How can I get them to trust me?
It’s an important question for lots of people: financial planners, TV news anchors, IT help desk people in companies, HR folks who want a seat at the table, pharma company management, and parents and teenagers.
There are three broad approaches to getting others to trust you. They are not mutually exclusive, and are probably not exhaustive—but they come close.
Of course, you can’t control another human being. Trying to do so will paradoxically destroy their trust in you. Which is why all three approaches involve full acceptance of the one whose trust you seek.
Trust Creation Strategy 1: Trust Them.
We are powerfully wired as part of our social instincts to engage in reciprocal exchanges with each other. These acts of reciprocity create networks of cumulative obligation—or of enmity.
If someone behaves well toward me, I “owe” that person parallel behavior. This simple fact underlies the social role of etiquette, as well as things like gifts, Don Corleone’s power, or ritualistic forms of greeting like secret handshakes.
We are powerfully motivated to return in kind what we are given. If you want to be trusted—first seek to trust.
Trust Creation Strategy 2: Be Trustworthy.
It sounds trite, but it’s not. It is a strategy of attraction, not promotion. To be trusted, try to be worthy of that trust. All else equal, people trust those who are worthy of trust. And people have finely honed capabilities of discrimination that far exceed our abilities to articulate them.
Which begs the question: what constitutes trustworthiness? Steven M. R. Covey, following consistently in his father’s Seven Habits behavioral pattern, identifies 13 behaviors—phrased as imperative-form verbs like ‘get better,’ or ‘confront reality.’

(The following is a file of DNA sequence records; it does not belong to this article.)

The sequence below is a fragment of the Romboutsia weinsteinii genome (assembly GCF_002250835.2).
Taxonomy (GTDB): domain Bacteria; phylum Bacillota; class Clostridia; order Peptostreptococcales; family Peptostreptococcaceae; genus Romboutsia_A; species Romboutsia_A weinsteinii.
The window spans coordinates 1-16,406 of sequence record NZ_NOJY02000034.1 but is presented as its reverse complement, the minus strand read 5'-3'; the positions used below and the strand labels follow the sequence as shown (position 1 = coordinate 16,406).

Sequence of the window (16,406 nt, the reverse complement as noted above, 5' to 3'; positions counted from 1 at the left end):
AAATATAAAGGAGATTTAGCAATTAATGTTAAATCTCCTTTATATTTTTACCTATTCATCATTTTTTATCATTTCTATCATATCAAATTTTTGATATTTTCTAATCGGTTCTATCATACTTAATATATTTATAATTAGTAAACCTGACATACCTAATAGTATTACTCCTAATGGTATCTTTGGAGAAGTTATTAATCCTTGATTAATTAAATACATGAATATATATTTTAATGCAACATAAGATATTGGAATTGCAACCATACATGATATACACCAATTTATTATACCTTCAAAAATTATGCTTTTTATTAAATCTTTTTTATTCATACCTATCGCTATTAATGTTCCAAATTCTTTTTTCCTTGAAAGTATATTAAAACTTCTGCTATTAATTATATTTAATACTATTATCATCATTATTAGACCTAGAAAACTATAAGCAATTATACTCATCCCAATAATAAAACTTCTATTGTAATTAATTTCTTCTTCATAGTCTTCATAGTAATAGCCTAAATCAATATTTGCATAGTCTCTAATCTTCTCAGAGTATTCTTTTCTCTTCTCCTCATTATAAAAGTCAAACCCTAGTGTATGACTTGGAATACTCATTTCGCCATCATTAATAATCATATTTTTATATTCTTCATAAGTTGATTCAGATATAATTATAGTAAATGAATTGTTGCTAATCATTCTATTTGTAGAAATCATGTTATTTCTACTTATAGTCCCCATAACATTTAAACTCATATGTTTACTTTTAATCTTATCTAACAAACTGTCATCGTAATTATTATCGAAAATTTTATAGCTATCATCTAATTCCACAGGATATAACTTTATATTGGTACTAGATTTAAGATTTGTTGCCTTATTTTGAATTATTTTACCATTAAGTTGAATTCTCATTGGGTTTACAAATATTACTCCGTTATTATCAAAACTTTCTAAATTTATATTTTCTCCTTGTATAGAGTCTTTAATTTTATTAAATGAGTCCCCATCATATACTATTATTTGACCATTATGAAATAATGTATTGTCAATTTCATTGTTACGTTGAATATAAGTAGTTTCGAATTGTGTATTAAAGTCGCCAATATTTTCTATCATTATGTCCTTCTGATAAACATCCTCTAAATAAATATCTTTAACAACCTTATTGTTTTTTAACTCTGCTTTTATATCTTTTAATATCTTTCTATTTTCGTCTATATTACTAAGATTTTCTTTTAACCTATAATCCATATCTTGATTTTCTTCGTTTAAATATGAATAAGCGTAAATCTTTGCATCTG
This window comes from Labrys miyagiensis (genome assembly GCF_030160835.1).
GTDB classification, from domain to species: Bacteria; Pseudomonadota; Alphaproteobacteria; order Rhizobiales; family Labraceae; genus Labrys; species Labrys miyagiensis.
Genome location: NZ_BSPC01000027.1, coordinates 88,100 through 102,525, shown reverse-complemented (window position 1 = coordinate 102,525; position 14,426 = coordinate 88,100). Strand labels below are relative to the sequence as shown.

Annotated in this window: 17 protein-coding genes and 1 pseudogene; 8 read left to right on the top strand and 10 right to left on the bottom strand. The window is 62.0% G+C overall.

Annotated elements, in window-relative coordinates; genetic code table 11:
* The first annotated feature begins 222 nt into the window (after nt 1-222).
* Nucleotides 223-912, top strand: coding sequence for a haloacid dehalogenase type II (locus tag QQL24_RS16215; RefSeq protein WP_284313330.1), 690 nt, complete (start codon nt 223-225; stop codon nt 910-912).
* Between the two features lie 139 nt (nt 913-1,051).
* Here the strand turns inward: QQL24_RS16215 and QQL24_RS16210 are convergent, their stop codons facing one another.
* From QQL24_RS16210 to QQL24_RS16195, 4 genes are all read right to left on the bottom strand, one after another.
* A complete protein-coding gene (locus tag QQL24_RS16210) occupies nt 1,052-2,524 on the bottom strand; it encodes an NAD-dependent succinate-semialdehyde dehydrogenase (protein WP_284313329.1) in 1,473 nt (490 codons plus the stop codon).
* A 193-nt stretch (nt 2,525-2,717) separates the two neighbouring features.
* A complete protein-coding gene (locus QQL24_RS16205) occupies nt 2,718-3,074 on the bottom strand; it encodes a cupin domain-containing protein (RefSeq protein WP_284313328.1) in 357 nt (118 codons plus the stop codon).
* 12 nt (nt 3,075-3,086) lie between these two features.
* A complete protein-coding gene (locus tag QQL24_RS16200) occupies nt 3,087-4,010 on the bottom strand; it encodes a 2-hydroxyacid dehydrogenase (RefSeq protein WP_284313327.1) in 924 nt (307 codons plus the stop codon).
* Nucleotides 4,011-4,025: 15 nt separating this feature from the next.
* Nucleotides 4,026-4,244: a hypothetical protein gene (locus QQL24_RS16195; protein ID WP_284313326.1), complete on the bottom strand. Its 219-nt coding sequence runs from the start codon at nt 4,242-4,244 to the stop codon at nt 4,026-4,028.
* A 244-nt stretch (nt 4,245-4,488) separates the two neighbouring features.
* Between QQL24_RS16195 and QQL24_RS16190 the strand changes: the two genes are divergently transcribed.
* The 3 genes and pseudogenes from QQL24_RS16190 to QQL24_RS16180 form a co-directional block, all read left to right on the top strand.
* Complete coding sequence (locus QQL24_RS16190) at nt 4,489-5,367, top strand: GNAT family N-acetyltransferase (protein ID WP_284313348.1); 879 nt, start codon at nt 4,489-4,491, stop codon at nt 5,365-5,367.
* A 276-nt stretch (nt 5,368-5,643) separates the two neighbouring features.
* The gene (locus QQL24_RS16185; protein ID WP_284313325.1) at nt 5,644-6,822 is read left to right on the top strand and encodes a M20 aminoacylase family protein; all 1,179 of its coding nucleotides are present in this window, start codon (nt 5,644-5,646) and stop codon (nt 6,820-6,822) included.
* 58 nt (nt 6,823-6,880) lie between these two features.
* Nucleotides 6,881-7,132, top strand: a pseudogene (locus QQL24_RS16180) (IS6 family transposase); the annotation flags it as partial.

Much though we may like verbs–they suggest definitive actions we can take–they are misleading. You don’t make people trust you, they choose to do so. You attract trust by being who you are, not by acting upon others.
I prefer the Trust Equation: it is couched in the ways people see us—as attributes. Four of them pretty much sum it up: credibility, reliability, intimacy—and whether we are seen as self-oriented, or other-oriented.
This definition of trustworthiness underpins the Trust QuotientTM self assessment test—take it here and find out how trustworthy you are.
Trust Creation Strategy 3: Listen.
The single most powerful trust-creating action we can take is to give to another the fine gift of our own attention. To listen—intently, to the exclusion of all other thoughts, without simultaneous cogitation, and devoid of judgment.
This has nothing to do with the content of what is being heard. It is simply about the act of offering attention. It translates, to the one being listened to, as an act of respect. As such, it triggers the reciprocity reaction: we are willing to listen to those who have listened to us.
All three strategies, to work, must be done cleanly. While we can all become more trustworthy, or better listeners, or better trustors ourselves, we have to keep our motives intact.
If we want others to trust us solely as means to our own ends—they won’t. The concepts of giving freely, and without attachment, are key. The paradox is: if you do these things, you become trusted. But if you set out to do them in order to be trusted, so that you can etc. etc. etc.—you don’t.